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Vermont urges new hunters to take hunt ed classes now

From the Vermont Fish and Wildlife Department
 
-- It’s summer school time for would-be hunters.

With hunting seasons just around the corner, the Vermont Fish & Wildlife Department is urging new hunters to sign up now for a hunter education class.  Anyone who has never taken the course or had a hunting license from any state must take the course before obtaining a hunting license.  
 
"Though classes are held throughout the year, their numbers peak now through early fall,” said Hunter Education Coordinator Chris Saunders.  “This is the time to sign up for a course, because once the hunting season gets rolling, our volunteer instructors want to be out in the field.  Taking the class sooner, rather than later also means more time for scouting, sighting-in and getting permission to hunt on private lands.”  
 
To find an open class, go to
http://www.vtfishandwildlife.com/HE_Courses.cfm.  The list is updated frequently, so check often.  You can also call the hunter education office at (802) 241-3700.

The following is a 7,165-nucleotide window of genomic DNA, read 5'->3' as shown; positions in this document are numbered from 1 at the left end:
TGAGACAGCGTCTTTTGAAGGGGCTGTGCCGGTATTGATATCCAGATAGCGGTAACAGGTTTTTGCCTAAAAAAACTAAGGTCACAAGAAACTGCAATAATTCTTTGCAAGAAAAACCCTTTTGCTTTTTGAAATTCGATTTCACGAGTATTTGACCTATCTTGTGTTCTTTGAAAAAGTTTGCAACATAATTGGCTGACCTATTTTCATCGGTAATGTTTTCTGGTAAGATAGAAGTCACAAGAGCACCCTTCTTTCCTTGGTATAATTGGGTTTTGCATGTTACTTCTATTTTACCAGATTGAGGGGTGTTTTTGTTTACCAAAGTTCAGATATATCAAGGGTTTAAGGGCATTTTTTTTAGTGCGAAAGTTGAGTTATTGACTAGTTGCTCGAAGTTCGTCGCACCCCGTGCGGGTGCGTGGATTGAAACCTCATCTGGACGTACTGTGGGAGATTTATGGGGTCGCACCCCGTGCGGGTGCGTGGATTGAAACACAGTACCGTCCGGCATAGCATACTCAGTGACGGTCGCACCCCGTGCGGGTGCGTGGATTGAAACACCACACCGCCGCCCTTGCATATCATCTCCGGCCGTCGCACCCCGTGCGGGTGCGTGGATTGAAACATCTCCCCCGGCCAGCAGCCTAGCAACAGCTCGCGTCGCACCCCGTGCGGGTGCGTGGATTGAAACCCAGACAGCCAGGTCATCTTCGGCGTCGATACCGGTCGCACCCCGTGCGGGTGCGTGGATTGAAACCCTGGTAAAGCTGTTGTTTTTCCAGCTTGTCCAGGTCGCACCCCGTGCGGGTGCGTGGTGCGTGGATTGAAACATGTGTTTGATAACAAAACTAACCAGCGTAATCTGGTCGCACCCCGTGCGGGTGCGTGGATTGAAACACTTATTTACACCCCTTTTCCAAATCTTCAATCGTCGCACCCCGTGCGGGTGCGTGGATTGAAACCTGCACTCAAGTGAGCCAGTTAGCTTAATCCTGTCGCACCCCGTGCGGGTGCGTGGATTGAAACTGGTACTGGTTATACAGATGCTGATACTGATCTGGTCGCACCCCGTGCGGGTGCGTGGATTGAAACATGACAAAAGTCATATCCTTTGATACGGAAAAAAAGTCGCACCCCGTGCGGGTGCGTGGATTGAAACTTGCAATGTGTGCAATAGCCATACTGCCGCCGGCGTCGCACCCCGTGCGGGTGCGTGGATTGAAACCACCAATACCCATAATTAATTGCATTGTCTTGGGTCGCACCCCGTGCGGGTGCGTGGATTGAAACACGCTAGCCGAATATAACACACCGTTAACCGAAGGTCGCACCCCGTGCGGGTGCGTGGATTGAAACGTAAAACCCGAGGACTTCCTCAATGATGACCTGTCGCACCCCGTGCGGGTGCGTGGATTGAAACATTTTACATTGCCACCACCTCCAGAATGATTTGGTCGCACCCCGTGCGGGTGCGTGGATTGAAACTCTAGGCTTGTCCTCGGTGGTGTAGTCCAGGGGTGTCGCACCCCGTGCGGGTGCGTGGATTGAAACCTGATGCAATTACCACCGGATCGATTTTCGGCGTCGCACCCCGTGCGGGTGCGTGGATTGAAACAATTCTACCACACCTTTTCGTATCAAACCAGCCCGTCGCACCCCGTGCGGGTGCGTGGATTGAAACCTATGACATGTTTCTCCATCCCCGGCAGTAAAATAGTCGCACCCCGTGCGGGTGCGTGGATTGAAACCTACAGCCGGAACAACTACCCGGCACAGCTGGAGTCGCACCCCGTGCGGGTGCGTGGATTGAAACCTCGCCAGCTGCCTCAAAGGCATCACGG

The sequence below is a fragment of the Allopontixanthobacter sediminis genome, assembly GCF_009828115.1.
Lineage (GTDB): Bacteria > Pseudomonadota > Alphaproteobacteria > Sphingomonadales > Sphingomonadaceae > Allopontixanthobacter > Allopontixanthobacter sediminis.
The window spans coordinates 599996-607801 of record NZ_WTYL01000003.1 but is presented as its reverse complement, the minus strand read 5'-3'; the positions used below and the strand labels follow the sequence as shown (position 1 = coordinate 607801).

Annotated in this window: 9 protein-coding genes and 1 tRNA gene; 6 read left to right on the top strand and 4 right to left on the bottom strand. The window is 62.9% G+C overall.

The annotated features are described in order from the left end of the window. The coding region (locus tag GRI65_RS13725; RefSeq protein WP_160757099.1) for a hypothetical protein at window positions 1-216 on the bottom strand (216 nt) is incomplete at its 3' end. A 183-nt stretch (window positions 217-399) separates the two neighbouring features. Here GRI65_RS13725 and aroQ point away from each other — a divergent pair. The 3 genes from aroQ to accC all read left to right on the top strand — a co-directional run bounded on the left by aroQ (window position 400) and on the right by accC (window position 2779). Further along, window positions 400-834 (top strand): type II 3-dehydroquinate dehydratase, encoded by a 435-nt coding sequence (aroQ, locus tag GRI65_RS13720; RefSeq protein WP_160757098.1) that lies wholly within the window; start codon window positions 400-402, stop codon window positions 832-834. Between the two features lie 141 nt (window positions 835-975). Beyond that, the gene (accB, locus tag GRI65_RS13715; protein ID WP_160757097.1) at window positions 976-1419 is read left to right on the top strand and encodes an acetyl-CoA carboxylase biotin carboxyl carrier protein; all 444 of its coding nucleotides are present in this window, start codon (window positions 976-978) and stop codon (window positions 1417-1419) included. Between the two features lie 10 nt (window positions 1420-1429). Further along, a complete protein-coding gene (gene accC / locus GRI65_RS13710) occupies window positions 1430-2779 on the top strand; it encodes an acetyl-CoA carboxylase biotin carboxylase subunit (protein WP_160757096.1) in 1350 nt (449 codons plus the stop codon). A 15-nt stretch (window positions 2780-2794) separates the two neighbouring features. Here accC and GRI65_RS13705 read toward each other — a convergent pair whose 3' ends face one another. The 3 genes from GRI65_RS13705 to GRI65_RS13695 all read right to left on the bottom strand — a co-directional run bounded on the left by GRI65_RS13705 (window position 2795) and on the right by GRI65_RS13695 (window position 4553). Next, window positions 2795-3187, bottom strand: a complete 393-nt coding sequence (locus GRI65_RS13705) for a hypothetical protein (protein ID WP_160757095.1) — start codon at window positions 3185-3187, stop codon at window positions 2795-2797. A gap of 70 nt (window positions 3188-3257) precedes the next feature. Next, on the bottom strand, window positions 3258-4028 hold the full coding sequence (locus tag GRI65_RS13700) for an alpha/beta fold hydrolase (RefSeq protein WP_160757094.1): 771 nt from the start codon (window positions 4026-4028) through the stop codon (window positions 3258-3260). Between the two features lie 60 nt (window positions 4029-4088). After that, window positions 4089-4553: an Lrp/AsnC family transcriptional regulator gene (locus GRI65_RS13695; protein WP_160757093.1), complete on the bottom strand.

Vermont hunter education course averages 12-14 hours of classroom instruction and field exercises.  Each course is taught by trained, certified volunteer instructors who follow national guidelines and state standards.  Safe firearms handling, hunter responsibility, conservation, wildlife identification, outdoor safety, turkey hunting, muzzleloading and survival are all covered.  Some volunteer instructors offer courses that include bowhunter education while others teach separate courses for bowhunter, as well as trapper education.  

The department recognizes courses can be difficult to fit into the hectic schedules of today's fast-moving lifestyles.  As a result, a home-study option is available for the basic hunter education course. This home-study course lets you learn the material at your own pace.  A field day, involving a written exam and field skills testing, is still required.
                                       
Each year, the Vermont Hunter Education Program’s 350 volunteer instructors certify almost 6,000 students. The free courses provided by the department are entirely funded by hunters and shooters through the Federal Aid in Sport Fish and Wildlife Restoration Program.

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